"Time is of the utmost importance! The sooner I get therapy, the better," he said, looking at the blue sky outside his window. "Delay will make this permanent!"

He did not hesitate to share this with everyone and anyone. Doctors, nurses, aides. They were not used to having stroke victims being so vocal. Nothing had affected his mind, as compared to the lethargic dazed minds of other patients. At first, he harangued them for service. "I shouted. Where were you?" But then later, he decided upon becoming charming. He enchanted all the women. He flirted with every one, no matter what their personality or appearance. I had only noticed the legs of the afternoon nurse. Aside from a few brief sentences, there were no words between us. I memorized her eyes, which was just as well for my brother, since I wanted to see her again. Thus, he also saw me. Always in the afternoon when it was her shift. I understood that her name was Susan, but I wasn't sure.

* * *

"We'd like to send you any information about his condition, etc." they had said.

"But what is this form?" I had asked.

"A mere formality," they had said. "For your address, etc. Please sign."

"It says that I am designated as responsible person. What does that mean?" I asked, glaring at the crisp uniform of the administrating secretary. Her eyes avoided mine. "Then you can make decisions for him," she began. "You forget," I snapped. "He is conscious. His mind is clear. He can make decisions for himself."

She seemed miffed by this obvious fact. "But he can't sign anything."

"And I'm not signing anything either," I answered.

"Aren't you a responsible person?" she taunted, as if to say I didn't like my brother.

"Yes. But not in that way. I'll take messages, but I won't sign anything."

"Well!" she sniffed. "If that's how it is to be."

"Yes," I glared, "that is how it is to be." And then, as an afterthought, as I left her office, "Continue to send the bills to the government!"

She did not look up from her desk. The door slammed harder than I had intended.

* * *

"I've got to get out of here!"

* * *

"Why don't you take me home?" he had asked. I knew exactly what he had meant, but gave a joke as an answer instead. "You're too heavy."

"You know what I mean," he insisted. "Then I can get out of here."

I shook my head, looking at the blue sky in the window, the window with the reflection of the nurse's station, the movement of the white figures, one of which was Susan "I can't take care of a paralyzed person," I announced. "I have no way to do it. I'd have to pick you up, I'd have to--I'd have to go to work. How can I leave you alone?" I knew that all of this was true, but I also felt as if I were making up excuses.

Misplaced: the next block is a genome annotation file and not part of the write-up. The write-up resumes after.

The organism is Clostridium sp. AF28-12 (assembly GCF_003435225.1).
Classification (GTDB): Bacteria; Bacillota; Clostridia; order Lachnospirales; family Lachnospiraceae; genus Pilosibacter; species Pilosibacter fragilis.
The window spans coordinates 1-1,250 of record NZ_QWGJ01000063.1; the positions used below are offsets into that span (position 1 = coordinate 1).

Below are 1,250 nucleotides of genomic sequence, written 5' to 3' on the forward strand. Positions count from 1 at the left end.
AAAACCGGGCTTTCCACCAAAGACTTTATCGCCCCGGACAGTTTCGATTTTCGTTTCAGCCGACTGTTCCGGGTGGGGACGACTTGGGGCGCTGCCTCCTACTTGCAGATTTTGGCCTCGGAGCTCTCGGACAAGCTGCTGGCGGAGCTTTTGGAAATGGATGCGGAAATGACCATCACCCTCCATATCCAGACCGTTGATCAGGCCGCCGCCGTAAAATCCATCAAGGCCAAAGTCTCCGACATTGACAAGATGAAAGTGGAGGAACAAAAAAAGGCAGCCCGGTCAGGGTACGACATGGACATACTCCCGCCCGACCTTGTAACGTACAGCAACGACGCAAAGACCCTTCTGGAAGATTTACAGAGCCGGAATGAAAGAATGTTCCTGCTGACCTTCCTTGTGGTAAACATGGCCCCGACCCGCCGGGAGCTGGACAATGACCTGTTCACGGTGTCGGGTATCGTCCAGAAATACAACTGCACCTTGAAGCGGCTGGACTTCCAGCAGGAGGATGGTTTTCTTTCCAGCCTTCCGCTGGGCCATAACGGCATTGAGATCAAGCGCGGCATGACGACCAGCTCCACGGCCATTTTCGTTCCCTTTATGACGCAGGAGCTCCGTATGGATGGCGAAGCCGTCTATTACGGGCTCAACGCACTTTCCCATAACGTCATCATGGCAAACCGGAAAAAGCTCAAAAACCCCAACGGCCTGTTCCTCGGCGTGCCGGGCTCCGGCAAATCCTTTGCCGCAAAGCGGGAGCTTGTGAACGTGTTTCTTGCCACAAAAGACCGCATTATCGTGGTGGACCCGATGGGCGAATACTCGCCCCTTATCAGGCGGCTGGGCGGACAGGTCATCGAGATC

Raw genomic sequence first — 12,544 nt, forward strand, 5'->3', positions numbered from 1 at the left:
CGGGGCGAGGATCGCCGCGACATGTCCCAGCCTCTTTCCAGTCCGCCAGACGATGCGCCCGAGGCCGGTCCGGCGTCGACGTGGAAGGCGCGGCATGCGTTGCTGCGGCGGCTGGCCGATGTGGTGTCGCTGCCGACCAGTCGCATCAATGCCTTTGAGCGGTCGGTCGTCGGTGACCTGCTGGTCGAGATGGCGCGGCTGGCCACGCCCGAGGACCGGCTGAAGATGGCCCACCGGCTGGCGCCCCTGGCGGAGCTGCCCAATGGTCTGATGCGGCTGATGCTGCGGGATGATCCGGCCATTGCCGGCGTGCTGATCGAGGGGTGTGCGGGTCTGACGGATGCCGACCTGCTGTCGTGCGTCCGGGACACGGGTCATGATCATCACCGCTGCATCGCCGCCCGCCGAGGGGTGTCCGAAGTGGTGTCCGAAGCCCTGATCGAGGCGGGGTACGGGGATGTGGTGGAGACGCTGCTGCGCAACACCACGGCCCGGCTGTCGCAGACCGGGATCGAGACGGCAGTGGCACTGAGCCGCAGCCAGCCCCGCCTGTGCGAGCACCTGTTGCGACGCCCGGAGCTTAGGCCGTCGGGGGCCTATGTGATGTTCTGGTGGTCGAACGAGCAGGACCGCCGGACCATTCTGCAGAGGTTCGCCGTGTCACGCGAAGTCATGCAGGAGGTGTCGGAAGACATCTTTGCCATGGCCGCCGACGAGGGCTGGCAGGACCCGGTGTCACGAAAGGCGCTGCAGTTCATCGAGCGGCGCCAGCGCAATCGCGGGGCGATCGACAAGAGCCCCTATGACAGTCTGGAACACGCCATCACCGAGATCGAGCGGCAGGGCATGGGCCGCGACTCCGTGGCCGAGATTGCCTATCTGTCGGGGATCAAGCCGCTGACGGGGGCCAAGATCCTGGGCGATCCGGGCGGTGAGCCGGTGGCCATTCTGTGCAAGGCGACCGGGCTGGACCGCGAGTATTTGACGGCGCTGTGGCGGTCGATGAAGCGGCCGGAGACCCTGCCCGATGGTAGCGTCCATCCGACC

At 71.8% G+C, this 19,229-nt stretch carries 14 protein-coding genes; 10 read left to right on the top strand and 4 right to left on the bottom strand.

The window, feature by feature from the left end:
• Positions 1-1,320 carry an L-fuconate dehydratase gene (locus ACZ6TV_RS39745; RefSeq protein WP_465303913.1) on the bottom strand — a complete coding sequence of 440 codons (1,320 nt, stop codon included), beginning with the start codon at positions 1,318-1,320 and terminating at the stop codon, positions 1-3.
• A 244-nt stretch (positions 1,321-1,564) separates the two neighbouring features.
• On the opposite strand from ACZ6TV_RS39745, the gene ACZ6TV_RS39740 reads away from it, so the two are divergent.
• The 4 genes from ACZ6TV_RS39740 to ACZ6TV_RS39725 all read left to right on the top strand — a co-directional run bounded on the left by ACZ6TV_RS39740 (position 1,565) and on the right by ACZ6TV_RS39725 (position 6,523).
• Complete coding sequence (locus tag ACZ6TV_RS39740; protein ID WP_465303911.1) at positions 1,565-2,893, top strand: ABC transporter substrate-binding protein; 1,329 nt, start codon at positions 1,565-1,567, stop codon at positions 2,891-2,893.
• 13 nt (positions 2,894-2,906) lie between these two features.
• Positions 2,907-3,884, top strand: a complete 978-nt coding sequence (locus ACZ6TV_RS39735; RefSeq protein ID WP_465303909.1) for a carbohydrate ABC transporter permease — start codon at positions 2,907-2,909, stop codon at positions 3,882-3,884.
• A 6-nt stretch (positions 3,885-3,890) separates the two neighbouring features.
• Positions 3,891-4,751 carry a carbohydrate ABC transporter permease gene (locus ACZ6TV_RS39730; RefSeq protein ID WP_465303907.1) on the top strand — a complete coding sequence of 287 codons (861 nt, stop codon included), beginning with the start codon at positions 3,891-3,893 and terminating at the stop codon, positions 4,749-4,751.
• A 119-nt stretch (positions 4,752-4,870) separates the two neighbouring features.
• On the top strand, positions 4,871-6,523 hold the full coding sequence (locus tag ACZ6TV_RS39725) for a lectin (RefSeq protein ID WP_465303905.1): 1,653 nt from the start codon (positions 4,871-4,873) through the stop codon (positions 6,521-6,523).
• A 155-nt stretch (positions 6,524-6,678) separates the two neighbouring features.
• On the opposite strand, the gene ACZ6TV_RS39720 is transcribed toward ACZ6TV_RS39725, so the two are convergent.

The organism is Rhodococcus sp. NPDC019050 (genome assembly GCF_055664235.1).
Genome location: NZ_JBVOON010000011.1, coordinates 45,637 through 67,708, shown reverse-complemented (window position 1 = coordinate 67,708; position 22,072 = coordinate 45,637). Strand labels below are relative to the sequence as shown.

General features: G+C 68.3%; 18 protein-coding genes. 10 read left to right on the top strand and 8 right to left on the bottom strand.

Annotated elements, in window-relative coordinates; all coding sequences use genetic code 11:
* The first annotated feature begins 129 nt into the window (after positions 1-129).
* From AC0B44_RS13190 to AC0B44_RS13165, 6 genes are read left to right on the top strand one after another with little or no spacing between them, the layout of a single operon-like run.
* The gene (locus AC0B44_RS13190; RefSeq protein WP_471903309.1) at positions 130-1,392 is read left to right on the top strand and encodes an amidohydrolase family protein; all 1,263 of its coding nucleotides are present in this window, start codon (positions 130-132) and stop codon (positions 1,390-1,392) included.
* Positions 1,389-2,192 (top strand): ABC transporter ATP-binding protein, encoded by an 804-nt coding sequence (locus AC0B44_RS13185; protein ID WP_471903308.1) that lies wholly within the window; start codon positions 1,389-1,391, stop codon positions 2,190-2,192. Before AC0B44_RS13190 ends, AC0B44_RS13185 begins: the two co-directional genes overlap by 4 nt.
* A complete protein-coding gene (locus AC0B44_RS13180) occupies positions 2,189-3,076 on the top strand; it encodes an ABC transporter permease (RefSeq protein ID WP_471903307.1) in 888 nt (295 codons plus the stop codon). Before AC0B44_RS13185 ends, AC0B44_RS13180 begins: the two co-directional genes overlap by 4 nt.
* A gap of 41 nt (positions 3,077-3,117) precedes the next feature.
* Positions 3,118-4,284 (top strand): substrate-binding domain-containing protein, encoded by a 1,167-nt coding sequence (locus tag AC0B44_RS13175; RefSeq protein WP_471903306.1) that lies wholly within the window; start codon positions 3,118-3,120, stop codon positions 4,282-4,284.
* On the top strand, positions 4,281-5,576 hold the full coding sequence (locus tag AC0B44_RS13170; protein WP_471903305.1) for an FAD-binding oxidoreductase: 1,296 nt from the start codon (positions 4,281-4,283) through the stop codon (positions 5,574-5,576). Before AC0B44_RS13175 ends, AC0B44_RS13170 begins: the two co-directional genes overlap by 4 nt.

"I'd be no trouble," he said. I shook my head. "Maybe," he continued, "you can find me an apartment. I get a couple hundred dollars a month from Social Security."

I shook my head, this time in disbelief. "That would never get you an apartment. Besides, what would that accomplish? You would have no money for food."

"I'll give you my Social Security check." What a pittance. hardly a monetary inducement. But impossible. Physically no room; impossible. I shrugged off the feeling of imposition he had laid on me. I would not feel guilty. He was being taken care of here better than I could at home. So it was no desertion. I thought he was being self-deceiving and not realistic, living in an illusion, a fragile dream. A pity. Too bad. But then I realized that he was being very stubborn, clinging to his life, and to hope, concocting one dream after another; one illusion after another; one plan after another, until he found one which could help him to escape.

Fat chance.

* * *

The storms had stopped howling, and the mountain reappeared, dazzling in the sunshine and snow. My insides seemed to ache at the sight of it. I was attracted to it so much that I felt that I had to resist or be overwhelmed. I chose to return to the darkness of the Nd Drwa. It was empty except for me. I wondered where the monk was. I wondered if the blue man would ever return. I should not have thought that he would not.